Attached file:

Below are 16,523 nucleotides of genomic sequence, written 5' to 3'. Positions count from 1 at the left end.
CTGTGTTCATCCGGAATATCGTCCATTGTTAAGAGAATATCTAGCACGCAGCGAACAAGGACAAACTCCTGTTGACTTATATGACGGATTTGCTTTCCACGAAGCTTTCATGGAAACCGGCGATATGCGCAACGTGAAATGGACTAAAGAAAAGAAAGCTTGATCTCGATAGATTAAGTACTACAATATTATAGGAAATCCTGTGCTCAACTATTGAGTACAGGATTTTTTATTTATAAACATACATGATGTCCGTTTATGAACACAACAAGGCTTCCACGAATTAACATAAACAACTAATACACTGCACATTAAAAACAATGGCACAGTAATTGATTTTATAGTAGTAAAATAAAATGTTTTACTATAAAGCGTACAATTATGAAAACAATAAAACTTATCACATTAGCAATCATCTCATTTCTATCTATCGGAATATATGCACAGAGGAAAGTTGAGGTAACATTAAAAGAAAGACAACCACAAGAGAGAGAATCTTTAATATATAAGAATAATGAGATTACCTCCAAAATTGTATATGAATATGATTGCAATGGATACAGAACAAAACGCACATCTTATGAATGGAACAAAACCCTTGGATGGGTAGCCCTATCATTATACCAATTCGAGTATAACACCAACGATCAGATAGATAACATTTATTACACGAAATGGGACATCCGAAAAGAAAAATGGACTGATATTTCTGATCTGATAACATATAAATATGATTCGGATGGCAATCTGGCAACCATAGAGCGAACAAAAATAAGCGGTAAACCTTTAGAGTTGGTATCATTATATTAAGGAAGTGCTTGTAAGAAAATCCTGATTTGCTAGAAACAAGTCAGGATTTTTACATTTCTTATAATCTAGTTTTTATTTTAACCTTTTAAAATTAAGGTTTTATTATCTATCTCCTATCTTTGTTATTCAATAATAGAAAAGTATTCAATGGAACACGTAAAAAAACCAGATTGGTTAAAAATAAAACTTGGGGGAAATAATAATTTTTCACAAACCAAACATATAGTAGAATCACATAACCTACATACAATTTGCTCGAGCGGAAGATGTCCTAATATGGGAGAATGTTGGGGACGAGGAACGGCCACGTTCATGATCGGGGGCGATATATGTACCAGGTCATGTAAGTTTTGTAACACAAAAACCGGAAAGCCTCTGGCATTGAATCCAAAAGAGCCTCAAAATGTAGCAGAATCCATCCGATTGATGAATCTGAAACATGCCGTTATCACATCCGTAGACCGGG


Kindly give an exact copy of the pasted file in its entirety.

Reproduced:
Below are 16,523 nucleotides of genomic sequence, written 5' to 3'. Positions count from 1 at the left end.
CTGTGTTCATCCGGAATATCGTCCATTGTTAAGAGAATATCTAGCACGCAGCGAACAAGGACAAACTCCTGTTGACTTATATGACGGATTTGCTTTCCACGAAGCTTTCATGGAAACCGGCGATATGCGCAACGTGAAATGGACTAAAGAAAAGAAAGCTTGATCTCGATAGATTAAGTACTACAATATTATAGGAAATCCTGTGCTCAACTATTGAGTACAGGATTTTTTATTTATAAACATACATGATGTCCGTTTATGAACACAACAAGGCTTCCACGAATTAACATAAACAACTAATACACTGCACATTAAAAACAATGGCACAGTAATTGATTTTATAGTAGTAAAATAAAATGTTTTACTATAAAGCGTACAATTATGAAAACAATAAAACTTATCACATTAGCAATCATCTCATTTCTATCTATCGGAATATATGCACAGAGGAAAGTTGAGGTAACATTAAAAGAAAGACAACCACAAGAGAGAGAATCTTTAATATATAAGAATAATGAGATTACCTCCAAAATTGTATATGAATATGATTGCAATGGATACAGAACAAAACGCACATCTTATGAATGGAACAAAACCCTTGGATGGGTAGCCCTATCATTATACCAATTCGAGTATAACACCAACGATCAGATAGATAACATTTATTACACGAAATGGGACATCCGAAAAGAAAAATGGACTGATATTTCTGATCTGATAACATATAAATATGATTCGGATGGCAATCTGGCAACCATAGAGCGAACAAAAATAAGCGGTAAACCTTTAGAGTTGGTATCATTATATTAAGGAAGTGCTTGTAAGAAAATCCTGATTTGCTAGAAACAAGTCAGGATTTTTACATTTCTTATAATCTAGTTTTTATTTTAACCTTTTAAAATTAAGGTTTTATTATCTATCTCCTATCTTTGTTATTCAATAATAGAAAAGTATTCAATGGAACACGTAAAAAAACCAGATTGGTTAAAAATAAAACTTGGGGGAAATAATAATTTTTCACAAACCAAACATATAGTAGAATCACATAACCTACATACAATTTGCTCGAGCGGAAGATGTCCTAATATGGGAGAATGTTGGGGACGAGGAACGGCCACGTTCATGATCGGGGGCGATATATGTACCAGGTCATGTAAGTTTTGTAACACAAAAACCGGAAAGCCTCTGGCATTGAATCCAAAAGAGCCTCAAAATGTAGCAGAATCCATCCGATTGATGAATCTGAAACATGCCGTTATCACATCCGTAGACCGGG